Police said the American suspects tried to buy drugs, stealing the bag of the Italian man who pointed them to a seller after they realized they had purchased a fake product, according to the New York Times. The Italian man agreed to give the Americans 100 euros and a gram of cocaine in exchange for the stolen bag, which had his phone inside, police said. But he tipped off police before the exchange.

Police and the suspects agree that Cerciello Rega was in plainclothes when he showed up at the scene with a Carabinieri partner. But whether the officers showed identification is disputed, according to Gallo's order: Cerciello Rega's partner said they displayed badges and identified themselves, while the Americans say they did not.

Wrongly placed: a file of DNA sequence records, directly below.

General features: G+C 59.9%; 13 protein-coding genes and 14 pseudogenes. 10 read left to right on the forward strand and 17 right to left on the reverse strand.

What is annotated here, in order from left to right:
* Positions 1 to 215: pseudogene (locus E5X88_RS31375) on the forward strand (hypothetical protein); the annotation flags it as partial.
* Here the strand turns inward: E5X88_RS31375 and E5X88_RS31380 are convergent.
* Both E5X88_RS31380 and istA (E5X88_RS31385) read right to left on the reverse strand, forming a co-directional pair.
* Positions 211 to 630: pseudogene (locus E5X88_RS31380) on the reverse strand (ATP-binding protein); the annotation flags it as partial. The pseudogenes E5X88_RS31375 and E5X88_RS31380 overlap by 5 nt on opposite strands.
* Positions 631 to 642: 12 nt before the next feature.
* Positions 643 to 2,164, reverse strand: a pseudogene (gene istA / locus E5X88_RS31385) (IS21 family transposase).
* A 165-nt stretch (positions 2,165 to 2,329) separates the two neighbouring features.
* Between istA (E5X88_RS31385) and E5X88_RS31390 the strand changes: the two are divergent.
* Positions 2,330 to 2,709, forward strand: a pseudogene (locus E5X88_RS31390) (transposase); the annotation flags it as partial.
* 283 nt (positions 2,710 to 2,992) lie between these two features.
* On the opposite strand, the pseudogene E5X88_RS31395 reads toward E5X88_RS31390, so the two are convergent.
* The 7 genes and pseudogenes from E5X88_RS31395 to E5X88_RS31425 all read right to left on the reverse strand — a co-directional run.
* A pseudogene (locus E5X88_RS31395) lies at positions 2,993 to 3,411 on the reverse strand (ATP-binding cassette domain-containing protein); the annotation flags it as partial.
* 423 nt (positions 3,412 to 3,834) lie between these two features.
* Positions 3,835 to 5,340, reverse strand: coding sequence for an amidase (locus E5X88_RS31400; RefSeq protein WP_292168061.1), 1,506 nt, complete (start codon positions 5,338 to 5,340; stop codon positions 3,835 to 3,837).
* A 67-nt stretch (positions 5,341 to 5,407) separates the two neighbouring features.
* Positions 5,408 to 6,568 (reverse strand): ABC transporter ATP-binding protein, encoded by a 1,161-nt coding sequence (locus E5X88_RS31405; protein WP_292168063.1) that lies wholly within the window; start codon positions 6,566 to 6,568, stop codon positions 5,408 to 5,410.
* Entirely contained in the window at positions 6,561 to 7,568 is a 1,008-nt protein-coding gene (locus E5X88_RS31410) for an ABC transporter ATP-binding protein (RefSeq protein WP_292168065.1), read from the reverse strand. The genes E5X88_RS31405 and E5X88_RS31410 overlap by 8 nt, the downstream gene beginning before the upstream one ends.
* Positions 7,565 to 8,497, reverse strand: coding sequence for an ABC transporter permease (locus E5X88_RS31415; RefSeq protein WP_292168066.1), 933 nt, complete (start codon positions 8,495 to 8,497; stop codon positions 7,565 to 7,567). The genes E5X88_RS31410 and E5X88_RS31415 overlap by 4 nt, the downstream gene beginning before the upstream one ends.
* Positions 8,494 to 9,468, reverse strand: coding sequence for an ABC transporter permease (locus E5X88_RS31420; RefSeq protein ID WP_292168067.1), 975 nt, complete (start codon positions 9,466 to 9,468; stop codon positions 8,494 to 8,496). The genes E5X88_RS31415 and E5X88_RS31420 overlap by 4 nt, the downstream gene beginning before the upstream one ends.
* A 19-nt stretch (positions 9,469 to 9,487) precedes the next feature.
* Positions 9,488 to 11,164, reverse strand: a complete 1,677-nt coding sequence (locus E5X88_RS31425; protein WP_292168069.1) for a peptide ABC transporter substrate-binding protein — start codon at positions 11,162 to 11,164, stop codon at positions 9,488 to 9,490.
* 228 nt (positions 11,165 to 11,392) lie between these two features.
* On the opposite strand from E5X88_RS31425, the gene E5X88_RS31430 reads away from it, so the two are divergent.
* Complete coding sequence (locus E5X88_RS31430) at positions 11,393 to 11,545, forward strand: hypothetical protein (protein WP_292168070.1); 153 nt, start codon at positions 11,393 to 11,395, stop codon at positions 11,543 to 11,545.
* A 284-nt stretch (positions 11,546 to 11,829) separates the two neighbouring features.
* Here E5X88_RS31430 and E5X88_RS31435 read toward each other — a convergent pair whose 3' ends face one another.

Adding to the confusion, a detention order is cited by media outlets as saying that Natale Hjorth, who can understand Italian, confirmed that Rega identified himself as a Carabinieri officer.

The Americans "even before we could carry out any kind of check attacked us physically," the partner, Andrea Varriale, reportedly told investigators. Varriale said Cerciello Rega shouted, "Stop, we're Carabinieri. Enough," while grappling with Elder. Varriale recalled realizing his partner was bleeding as the Americans fled. Cerciello Rega was wounded in the heart, the Carabinieri said.

Elder has admitted to repeatedly stabbing the officer with a seven-inch blade but told investigators he thought Cerciello Rega and his partner were sent by the man they stole from, according to Gallo's ruling.

Elder used a knife he brought into the country from the United States, police told CNN. Some of the officer's wounds were as deep as the weapon's full length, a Carabinieri general said.

Natale Hjorth did not stab the officer, police said, instead punching the man's partner, who was not seriously injured. But anyone deemed to participate in a killing can be charged with murder in Italy.

Natale Hjorth said he did not know his companion had a knife and that Elder told him about using the weapon back at the teens' hotel, according to Gallo's order.